My New Book Living More Than OK

My New Book Living More Than OK
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Thursday, June 12, 2014

The Importance of Being an Engaged Critical Thinking Reader


Last week I considered the importance of reading for pleasure in building inner creativity. For developing our overall mind we need a diversity of reading. Reading for learning and self-development should be an aspect of our weekly reading habits. In this reading we need to activate our critical thinking. The activation process begins with an intentional choice to be engaged with a habit of reading.

Our level of engagement in reading begins when we are young. I read an article recently by Brozo, Shield, & Topping, (2007) on the engagement in reading. They were focusing in on a study by the Program for International Student Assessment (PISA) done back in 2000 & 2003. It was discouraging to see overall reading scores of American 15 year old students behind that of Finland, Canada, Australia, Ireland, Korea, Japan and Sweden. In the particular area of reading engagement the U.S. was in 20th place. Sad to say from what I see on the college level and within the populace I would say it is lower today.

The PISA definition of reading was stated as: “the capacity to identify and understand the role that reading plays in the world, to make well-founded judgments and to use and engage reading in ways that meets the needs of the individual’s life as a constructive , concerned and reflective citizen.” Wouldn’t the country be better off if we had a populace engaged in that type of reading?
The importance of engaged readers are seen in the study that shows that better readers have improved comprehension skills, improved vocabularies, do better in testing and have higher high school grade point averages than those who are not interested in reading. Of course this reading does not have a payoff just for young people. Engaged readers continue as readers in their adulthood as well keeping their minds active. The engaged reader as seen in the study reads a diversity of material, magazines, fiction for pleasure reading, non-fiction for learning, as well as reading on the web for learning and enjoyment. Sounds like the creation of a Bookhead, which my daughter calls me.

So the choice to be an engaged reader aids in a reader who reads a diverse style of reading. Within non-fiction and magazines, for the purpose of learning from reading, requires what Elder & Paul term “Close reading”. This is purposeful and reflective critical thinking reading. They make an important statement, “Every book we read is a potential teacher… When we take the core ideas of those readings into our minds through careful reading, we can productively use them in our lives.” (Elder & Paul). I have mentioned in my book how lifelong learning is a part of the Living More Than OK lifestyle. Learning from reading is vital to lifelong learning.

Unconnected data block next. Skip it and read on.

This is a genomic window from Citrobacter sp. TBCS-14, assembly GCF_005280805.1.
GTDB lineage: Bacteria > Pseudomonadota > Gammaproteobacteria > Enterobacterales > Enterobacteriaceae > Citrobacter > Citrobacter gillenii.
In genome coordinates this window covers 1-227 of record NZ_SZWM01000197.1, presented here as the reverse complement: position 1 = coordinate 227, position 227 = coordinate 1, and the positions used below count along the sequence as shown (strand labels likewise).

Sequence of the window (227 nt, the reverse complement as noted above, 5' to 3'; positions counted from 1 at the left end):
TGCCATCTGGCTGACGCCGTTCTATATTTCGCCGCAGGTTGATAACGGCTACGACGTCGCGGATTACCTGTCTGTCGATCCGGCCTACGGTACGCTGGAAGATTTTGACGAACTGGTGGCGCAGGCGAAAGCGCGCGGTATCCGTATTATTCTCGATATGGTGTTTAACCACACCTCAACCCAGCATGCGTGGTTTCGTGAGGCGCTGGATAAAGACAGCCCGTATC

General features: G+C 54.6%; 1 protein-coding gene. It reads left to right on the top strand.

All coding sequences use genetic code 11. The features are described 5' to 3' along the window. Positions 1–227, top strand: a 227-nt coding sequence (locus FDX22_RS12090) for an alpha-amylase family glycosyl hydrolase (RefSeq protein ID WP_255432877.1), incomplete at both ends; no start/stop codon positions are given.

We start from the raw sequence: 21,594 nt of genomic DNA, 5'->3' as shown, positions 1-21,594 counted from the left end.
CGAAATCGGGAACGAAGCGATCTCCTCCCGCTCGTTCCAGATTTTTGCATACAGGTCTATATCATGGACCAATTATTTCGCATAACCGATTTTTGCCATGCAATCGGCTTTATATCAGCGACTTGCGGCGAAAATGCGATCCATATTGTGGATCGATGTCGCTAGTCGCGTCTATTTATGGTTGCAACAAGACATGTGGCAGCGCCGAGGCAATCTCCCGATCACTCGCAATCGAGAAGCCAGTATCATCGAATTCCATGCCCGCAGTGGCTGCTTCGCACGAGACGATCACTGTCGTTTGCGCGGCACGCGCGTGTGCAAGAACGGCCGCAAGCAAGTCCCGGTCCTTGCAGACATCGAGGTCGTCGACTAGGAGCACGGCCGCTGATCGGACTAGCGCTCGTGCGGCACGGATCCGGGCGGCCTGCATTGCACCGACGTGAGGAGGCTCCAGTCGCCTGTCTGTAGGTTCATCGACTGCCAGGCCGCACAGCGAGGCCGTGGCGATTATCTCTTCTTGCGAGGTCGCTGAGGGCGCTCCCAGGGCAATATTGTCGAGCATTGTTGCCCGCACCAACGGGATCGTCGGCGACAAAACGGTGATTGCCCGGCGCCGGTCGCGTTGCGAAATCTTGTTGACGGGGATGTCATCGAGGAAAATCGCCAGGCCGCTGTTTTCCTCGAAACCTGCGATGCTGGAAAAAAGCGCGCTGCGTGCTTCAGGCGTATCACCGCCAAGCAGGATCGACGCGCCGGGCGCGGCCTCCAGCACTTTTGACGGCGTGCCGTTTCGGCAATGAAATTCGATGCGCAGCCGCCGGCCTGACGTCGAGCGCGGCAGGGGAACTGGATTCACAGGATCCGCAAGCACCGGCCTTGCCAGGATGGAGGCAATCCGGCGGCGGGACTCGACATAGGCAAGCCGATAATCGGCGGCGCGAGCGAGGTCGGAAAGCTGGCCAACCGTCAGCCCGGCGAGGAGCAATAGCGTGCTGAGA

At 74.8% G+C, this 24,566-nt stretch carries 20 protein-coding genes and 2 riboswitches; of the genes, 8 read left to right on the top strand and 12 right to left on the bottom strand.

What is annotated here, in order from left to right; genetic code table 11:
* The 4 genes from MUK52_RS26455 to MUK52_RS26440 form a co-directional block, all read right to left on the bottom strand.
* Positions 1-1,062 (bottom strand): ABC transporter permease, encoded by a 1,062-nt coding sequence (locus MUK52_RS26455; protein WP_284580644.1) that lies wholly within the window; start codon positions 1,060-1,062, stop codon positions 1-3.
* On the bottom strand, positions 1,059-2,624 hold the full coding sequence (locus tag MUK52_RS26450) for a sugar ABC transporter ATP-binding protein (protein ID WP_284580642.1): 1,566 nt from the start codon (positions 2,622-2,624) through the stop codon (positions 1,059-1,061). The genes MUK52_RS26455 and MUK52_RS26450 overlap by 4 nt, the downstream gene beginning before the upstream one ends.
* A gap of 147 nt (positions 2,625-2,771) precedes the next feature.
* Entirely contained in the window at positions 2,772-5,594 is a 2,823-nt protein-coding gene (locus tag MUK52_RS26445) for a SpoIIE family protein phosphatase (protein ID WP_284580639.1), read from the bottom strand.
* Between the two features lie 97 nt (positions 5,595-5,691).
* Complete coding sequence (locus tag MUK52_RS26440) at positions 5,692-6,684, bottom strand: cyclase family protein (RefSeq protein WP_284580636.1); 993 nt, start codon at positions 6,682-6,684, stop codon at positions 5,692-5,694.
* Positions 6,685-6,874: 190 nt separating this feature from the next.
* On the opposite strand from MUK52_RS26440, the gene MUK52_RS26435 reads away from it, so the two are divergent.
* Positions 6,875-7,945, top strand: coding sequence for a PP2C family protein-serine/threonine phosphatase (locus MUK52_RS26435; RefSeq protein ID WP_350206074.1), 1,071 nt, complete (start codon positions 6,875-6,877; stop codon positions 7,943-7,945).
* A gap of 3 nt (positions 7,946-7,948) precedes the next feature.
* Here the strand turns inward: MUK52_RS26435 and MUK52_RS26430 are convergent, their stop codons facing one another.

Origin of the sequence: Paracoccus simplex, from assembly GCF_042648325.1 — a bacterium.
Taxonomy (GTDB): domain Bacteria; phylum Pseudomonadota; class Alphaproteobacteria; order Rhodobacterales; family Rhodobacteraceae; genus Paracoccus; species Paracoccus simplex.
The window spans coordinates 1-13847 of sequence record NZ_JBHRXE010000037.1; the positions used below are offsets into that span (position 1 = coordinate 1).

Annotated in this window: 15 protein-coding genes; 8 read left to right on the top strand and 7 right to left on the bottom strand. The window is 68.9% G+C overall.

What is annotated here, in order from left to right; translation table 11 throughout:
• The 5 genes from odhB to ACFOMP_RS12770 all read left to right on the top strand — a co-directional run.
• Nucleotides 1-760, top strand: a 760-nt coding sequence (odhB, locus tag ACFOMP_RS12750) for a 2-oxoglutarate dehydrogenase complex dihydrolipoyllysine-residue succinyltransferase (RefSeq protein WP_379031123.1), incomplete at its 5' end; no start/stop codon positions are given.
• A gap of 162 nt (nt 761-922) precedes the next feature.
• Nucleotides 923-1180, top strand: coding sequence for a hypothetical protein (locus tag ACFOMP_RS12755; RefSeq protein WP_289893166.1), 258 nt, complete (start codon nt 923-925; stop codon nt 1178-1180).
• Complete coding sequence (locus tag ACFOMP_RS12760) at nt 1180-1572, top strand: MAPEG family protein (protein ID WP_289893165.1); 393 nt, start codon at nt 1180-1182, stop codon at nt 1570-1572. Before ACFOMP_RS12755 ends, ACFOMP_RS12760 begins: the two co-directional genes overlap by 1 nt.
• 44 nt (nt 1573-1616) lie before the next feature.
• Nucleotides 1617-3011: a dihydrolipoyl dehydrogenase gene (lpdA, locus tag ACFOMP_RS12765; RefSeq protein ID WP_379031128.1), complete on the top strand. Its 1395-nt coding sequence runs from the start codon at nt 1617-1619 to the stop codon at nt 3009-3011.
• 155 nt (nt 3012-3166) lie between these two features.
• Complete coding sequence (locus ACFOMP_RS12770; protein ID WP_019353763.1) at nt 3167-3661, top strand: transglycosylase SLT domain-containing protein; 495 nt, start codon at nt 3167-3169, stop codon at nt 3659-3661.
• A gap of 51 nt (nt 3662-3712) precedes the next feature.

Critical thinking in reading is reading driven by seeking to understand what the author is saying and engaging in a conversation with the author as you go through the book. With this close reading approach the mind is not wandering over the pages but is reflecting and thinking while reading. You may not agree with the author on everything but reading critically allows for understanding another’s point of view and realizing where the author is coming from with his or her worldview.

Close reading is the mind being active and not passive. Many people I believe think books are boring as they were taught to passively “just read the words” instead of actively reading for ideas, concepts, and observing the creativity of the story. It is the active engagement that moves the act of reading into an activity to impact and challenge the thought life of the reader. As you read have a mindset of what can I take away from this material to improve my life in some manner. I know that is my hope as people read my book, Living More Than OK, that they gain some positive take-aways to improve their lives.
Think through your level of engagement in reading. Do you have a library card from your local public library? If not stop what you are doing right now and go to your local library and get one. Ok maybe I am being too pushy. Read the rest of my blog then go get it! It is just that a local library is an excellent place to provide a way for the family to be engaged in reading. Going back to the initial PISA study, they found that access to students having diverse reading materials at home was more important than the economic level of families. This reminds me of the story of Dr. Ben Carson. He grew up poor in the Ghetto area of Detroit. They did not have plenty of reading materials at home so his mother had him and his brother go to the library each week to pick out books to read. That was one turning point key in his life. You don’t have to become a full bookhead even though I wish more people would. Still understand there is no better way to improve the mind and keep an active mind; so do build some diverse reading into your weekly schedule.

Reflection – What is your level of engagement in reading as a weekly activity? Do you see reading as a passive or active activity? Check out your local library and see what books are available in interest areas that are important to you. Encourage young people in your life to see that reading is an active activity for their good.

References -
Brozo, William, Shield, Gerry & Topping, Keith, (2007). Engagement in Reading: Lessons Learned from Three PISA Countries. Journal of Adolescent & Adult Literacy 51 (4) 304-315
Elder, Linda & Paul, Richard (2004). Critical Thinking … and the Art of Close Reading. Journal of Developmental Education. 27(3), 36-37

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